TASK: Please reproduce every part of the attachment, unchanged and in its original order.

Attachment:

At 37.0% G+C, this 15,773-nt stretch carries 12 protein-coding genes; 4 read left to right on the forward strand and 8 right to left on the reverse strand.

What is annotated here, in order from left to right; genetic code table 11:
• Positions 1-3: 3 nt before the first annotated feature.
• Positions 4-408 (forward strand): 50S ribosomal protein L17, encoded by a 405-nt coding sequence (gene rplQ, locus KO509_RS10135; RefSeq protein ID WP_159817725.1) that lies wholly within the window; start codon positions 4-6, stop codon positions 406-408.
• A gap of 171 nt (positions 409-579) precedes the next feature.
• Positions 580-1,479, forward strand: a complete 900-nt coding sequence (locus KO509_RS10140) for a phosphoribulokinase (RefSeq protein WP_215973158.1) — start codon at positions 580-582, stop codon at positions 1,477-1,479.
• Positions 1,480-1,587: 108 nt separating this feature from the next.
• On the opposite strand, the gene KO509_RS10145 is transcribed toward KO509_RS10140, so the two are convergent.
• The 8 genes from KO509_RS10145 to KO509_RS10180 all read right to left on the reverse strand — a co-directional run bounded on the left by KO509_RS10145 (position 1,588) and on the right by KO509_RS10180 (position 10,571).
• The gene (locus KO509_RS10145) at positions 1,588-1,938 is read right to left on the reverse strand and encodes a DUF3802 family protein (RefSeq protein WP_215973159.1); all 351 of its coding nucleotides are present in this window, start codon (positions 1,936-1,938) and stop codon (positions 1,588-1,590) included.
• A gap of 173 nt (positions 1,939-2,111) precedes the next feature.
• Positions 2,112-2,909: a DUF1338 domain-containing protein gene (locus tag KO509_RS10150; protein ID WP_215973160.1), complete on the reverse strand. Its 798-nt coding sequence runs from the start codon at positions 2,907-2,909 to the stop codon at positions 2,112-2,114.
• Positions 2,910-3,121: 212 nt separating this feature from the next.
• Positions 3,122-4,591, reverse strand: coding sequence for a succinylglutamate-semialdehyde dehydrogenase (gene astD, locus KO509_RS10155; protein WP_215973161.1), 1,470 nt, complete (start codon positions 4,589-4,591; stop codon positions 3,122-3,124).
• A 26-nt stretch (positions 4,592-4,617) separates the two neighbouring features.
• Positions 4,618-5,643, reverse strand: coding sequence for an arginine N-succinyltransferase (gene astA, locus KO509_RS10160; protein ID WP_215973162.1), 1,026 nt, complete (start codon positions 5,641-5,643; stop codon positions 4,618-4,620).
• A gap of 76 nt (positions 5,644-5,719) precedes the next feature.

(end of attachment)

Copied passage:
At 37.0% G+C, this 15,773-nt stretch carries 12 protein-coding genes; 4 read left to right on the forward strand and 8 right to left on the reverse strand.

What is annotated here, in order from left to right; genetic code table 11:
• Positions 1-3: 3 nt before the first annotated feature.
• Positions 4-408 (forward strand): 50S ribosomal protein L17, encoded by a 405-nt coding sequence (gene rplQ, locus KO509_RS10135; RefSeq protein ID WP_159817725.1) that lies wholly within the window; start codon positions 4-6, stop codon positions 406-408.
• A gap of 171 nt (positions 409-579) precedes the next feature.
• Positions 580-1,479, forward strand: a complete 900-nt coding sequence (locus KO509_RS10140) for a phosphoribulokinase (RefSeq protein WP_215973158.1) — start codon at positions 580-582, stop codon at positions 1,477-1,479.
• Positions 1,480-1,587: 108 nt separating this feature from the next.
• On the opposite strand, the gene KO509_RS10145 is transcribed toward KO509_RS10140, so the two are convergent.
• The 8 genes from KO509_RS10145 to KO509_RS10180 all read right to left on the reverse strand — a co-directional run bounded on the left by KO509_RS10145 (position 1,588) and on the right by KO509_RS10180 (position 10,571).
• The gene (locus KO509_RS10145) at positions 1,588-1,938 is read right to left on the reverse strand and encodes a DUF3802 family protein (RefSeq protein WP_215973159.1); all 351 of its coding nucleotides are present in this window, start codon (positions 1,936-1,938) and stop codon (positions 1,588-1,590) included.
• A gap of 173 nt (positions 1,939-2,111) precedes the next feature.
• Positions 2,112-2,909: a DUF1338 domain-containing protein gene (locus tag KO509_RS10150; protein ID WP_215973160.1), complete on the reverse strand. Its 798-nt coding sequence runs from the start codon at positions 2,907-2,909 to the stop codon at positions 2,112-2,114.
• Positions 2,910-3,121: 212 nt separating this feature from the next.
• Positions 3,122-4,591, reverse strand: coding sequence for a succinylglutamate-semialdehyde dehydrogenase (gene astD, locus KO509_RS10155; protein WP_215973161.1), 1,470 nt, complete (start codon positions 4,589-4,591; stop codon positions 3,122-3,124).
• A 26-nt stretch (positions 4,592-4,617) separates the two neighbouring features.
• Positions 4,618-5,643, reverse strand: coding sequence for an arginine N-succinyltransferase (gene astA, locus KO509_RS10160; protein ID WP_215973162.1), 1,026 nt, complete (start codon positions 5,641-5,643; stop codon positions 4,618-4,620).
• A gap of 76 nt (positions 5,644-5,719) precedes the next feature.